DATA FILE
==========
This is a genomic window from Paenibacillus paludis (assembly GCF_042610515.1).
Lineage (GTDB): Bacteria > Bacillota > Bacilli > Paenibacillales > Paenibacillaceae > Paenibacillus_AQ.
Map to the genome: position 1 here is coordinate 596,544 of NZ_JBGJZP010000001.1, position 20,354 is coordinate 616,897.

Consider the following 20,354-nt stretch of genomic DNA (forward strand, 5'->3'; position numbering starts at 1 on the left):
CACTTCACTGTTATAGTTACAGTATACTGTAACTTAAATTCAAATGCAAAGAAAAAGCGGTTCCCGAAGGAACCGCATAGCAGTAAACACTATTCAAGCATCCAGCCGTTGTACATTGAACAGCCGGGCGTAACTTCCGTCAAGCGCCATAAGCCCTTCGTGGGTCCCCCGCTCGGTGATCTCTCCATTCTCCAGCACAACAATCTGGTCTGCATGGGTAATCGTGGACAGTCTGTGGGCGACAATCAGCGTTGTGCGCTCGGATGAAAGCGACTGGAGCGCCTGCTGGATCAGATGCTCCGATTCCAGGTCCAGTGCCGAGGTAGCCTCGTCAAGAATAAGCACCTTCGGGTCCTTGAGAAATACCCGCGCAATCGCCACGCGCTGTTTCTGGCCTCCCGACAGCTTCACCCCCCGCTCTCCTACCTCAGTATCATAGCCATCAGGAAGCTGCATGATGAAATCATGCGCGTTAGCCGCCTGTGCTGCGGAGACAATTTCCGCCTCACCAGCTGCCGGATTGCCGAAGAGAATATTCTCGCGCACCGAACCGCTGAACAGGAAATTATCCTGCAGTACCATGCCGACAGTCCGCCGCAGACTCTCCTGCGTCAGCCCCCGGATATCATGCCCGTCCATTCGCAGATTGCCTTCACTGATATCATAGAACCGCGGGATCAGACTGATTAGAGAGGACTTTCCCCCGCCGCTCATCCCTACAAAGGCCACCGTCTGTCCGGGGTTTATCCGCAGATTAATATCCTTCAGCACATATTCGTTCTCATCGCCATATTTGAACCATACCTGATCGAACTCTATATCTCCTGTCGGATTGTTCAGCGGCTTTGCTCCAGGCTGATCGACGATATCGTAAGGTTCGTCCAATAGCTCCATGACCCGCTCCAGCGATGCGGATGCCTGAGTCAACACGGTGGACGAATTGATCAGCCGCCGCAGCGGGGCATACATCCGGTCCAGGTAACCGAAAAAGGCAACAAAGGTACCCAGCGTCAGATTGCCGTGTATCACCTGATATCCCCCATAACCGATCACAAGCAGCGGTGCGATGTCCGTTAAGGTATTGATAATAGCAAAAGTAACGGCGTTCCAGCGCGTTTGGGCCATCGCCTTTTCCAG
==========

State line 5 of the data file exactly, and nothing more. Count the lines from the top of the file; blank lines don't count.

CACTTCACTGTTATAGTTACAGTATACTGTAACTTAAATTCAAATGCAAAGAAAAAGCGGTTCCCGAAGGAACCGCATAGCAGTAAACACTATTCAAGCATCCAGCCGTTGTACATTGAACAGCCGGGCGTAACTTCCGTCAAGCGCCATAAGCCCTTCGTGGGTCCCCCGCTCGGTGATCTCTCCATTCTCCAGCACAACAATCTGGTCTGCATGGGTAATCGTGGACAGTCTGTGGGCGACAATCAGCGTTGTGCGCTCGGATGAAAGCGACTGGAGCGCCTGCTGGATCAGATGCTCCGATTCCAGGTCCAGTGCCGAGGTAGCCTCGTCAAGAATAAGCACCTTCGGGTCCTTGAGAAATACCCGCGCAATCGCCACGCGCTGTTTCTGGCCTCCCGACAGCTTCACCCCCCGCTCTCCTACCTCAGTATCATAGCCATCAGGAAGCTGCATGATGAAATCATGCGCGTTAGCCGCCTGTGCTGCGGAGACAATTTCCGCCTCACCAGCTGCCGGATTGCCGAAGAGAATATTCTCGCGCACCGAACCGCTGAACAGGAAATTATCCTGCAGTACCATGCCGACAGTCCGCCGCAGACTCTCCTGCGTCAGCCCCCGGATATCATGCCCGTCCATTCGCAGATTGCCTTCACTGATATCATAGAACCGCGGGATCAGACTGATTAGAGAGGACTTTCCCCCGCCGCTCATCCCTACAAAGGCCACCGTCTGTCCGGGGTTTATCCGCAGATTAATATCCTTCAGCACATATTCGTTCTCATCGCCATATTTGAACCATACCTGATCGAACTCTATATCTCCTGTCGGATTGTTCAGCGGCTTTGCTCCAGGCTGATCGACGATATCGTAAGGTTCGTCCAATAGCTCCATGACCCGCTCCAGCGATGCGGATGCCTGAGTCAACACGGTGGACGAATTGATCAGCCGCCGCAGCGGGGCATACATCCGGTCCAGGTAACCGAAAAAGGCAACAAAGGTACCCAGCGTCAGATTGCCGTGTATCACCTGATATCCCCCATAACCGATCACAAGCAGCGGTGCGATGTCCGTTAAGGTATTGATAATAGCAAAAGTAACGGCGTTCCAGCGCGTTTGGGCCATCGCCTTTTCCAG